20/Twenty: Gulfstream G280 Tech Performance
Editor’s note: This is the second of two consecutive daily installments of the 20/Twenty G280 article. Here's the first.
Eight years since entering service with operators, the Gulfstream G280 remains at the forefront of business jets in terms of technology and performance.
Gulfstream G280 options range from $1 million to $3.5 million—the costliest of which is the HUD/EVS combination of a Collins Head-up Guidance System with infrared imagery provided by a nose-mounted, cryogenically-cooled Elbit-Kollsman EVS camera. On Dec. 10, 2020, satellite communications provider Viasat announced the availability of its high-speed Ka-band inflight connectivity service on the G280. Reception requires equipping with Viasat’s Global Aero Terminal 5510 satcom antenna and hardware. The FAA has approved installation of the system, which Gulfstream now offers, by supplemental type certificate.
Powered by twin Honeywell HTF7250G turbofan engines, each rated at 7,624 lb. takeoff thrust, the G280 has a maximum range of 3,600 nm at long-range cruise speed of Mach 0.80, and a high speed of Mach 0.84. It features the Gulfstream PlaneView 280 flight deck, which is based on the Collins Aerospace Pro Line Fusion integrated avionics system fronted by three large-format (15-in.) high-resolution displays.
Departing at maximum takeoff weight MTOW (39,600 lb.), the G280 needs 4,750 ft. of runway in ISA sea-level conditions. The G280 boasts the highest thrust-to-weight ratio of all Gulfstream aircraft and is known for its excellent climb performance; according to OGARAJETS’ Aaron Smelsky, it is common for the G280 to fly directly to 43,000 ft. at MTOW up to ISA+15C.
Capable of seating 10 passengers, the G280 typically carries four passengers with full fuel to maximum range. “While this is not the highest figure in the [super midsize] category, the benefit of the aircraft is its efficiency,” says Smelsky. “No matter how you load it (i.e. two passengers or 10), under the same conditions it will almost always out-fly any of the other super-mid aircraft due to its fuel efficiency.”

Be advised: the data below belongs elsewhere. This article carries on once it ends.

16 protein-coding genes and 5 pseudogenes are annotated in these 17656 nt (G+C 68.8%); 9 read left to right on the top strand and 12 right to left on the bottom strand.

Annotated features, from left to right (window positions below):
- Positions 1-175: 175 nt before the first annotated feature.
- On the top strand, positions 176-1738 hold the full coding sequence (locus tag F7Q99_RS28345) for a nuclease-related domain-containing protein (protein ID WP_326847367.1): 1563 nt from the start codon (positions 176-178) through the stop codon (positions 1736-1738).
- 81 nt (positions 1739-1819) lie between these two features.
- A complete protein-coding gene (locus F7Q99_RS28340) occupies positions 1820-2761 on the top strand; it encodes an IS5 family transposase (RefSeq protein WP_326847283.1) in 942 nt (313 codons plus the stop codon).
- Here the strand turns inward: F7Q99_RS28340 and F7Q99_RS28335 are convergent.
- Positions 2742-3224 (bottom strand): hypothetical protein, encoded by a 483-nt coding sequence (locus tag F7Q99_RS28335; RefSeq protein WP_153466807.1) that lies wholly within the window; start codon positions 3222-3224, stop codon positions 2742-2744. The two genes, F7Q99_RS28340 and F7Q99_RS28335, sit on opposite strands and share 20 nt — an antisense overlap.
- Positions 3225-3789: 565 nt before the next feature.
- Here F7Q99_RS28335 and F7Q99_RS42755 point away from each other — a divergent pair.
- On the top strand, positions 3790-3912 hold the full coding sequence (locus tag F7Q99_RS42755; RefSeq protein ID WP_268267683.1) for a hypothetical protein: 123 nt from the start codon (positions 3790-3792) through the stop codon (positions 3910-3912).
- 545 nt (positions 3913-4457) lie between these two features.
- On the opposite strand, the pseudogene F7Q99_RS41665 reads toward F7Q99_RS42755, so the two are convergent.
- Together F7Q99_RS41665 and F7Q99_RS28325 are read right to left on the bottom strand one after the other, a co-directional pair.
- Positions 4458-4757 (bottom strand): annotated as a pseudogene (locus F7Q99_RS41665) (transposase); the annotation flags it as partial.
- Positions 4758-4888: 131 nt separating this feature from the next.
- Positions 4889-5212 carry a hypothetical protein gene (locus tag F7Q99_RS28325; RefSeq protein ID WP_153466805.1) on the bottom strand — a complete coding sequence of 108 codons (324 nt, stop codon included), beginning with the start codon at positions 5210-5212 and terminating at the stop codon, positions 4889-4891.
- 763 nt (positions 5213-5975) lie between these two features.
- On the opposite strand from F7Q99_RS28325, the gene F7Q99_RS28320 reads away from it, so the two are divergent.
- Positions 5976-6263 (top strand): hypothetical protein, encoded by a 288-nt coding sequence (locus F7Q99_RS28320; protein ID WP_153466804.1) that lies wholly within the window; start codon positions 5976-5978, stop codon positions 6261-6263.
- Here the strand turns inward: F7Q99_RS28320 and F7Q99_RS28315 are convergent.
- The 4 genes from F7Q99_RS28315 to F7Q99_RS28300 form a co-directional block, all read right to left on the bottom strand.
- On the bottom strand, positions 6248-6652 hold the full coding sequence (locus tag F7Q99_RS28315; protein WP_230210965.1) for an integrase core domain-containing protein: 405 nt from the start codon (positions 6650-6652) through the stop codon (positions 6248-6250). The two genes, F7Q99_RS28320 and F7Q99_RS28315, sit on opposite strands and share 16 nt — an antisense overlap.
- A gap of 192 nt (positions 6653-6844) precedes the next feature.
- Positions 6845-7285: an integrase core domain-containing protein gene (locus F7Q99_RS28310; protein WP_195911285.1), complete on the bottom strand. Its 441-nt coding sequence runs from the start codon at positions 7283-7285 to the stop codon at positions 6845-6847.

Operators have said they budget $2,400-$2,500 for all-up operating expenses. Foster observes that super midsize jets generally cost within $100-200 an hour of each other in terms of direct operating cost. Among its closest competitors, the G280 bests the Bombardier Challenger 350 on range (3,600 nm vs. 3,200 nm) and is priced considerably less overall than the longer-range Dassault Falcon 2000LX, he notes.
As with other Gulfstream jets, the G280’s basic maintenance is scheduled in 500 hr. and 12-month intervals. The 8C/96-month inspection series is the most comprehensive of the packages.
From the passenger standpoint, the G280’s pressurization system maintains a low cabin altitude of 7,000 ft. The cabin is lit by 19 large oval windows, four more than the predecessor G200, and is reputed to be one of the quietest in the super-midsize category. Smelsky, who has worked for the manufacturer, points out that the G280 and its larger sibling, the G650, were the first two jets that Gulfstream developed from the beginning using its acoustic test facility in Savannah.
“They redesigned the air conditioning and duct work to make the ECS (environmental control system) the quietest,” said Smelsky. “Now, when you turn the gaspers on, you do not hear them. They even went as far as to test the stitch patterns on their acoustic curtains to see which one had better noise attenuation. Gulfstream went to all lengths possible to make the cabin as quiet as possible.”
Gulfstream offers four cabin configurations for the G280: two 10-seat layouts, one featuring four seats forward with four seats and a divan aft; a 9-seat configuration with four seats forward, two seats and a divan aft; and an 8-seat, double-club configuration with four seats forward and four seats aft. The aft lavatory features a vacuum toilet; aft baggage compartment volume is 120 cu ft.
The finished cabin height of the G280 is 6 ft. 1 in. While the raised seating platform provides the widest aisle, it can give the appearance of a dropped aisle, which may be a drawback for some buyers.
“Once you’re seated, you’re in a very solid position to looking out the windows—you don’t notice it,” said Foster. “When you move out of that seat and transition into the aisle you then have 6 ft. 1 in. of head room, which is a nice bit of clearance in the airplane.”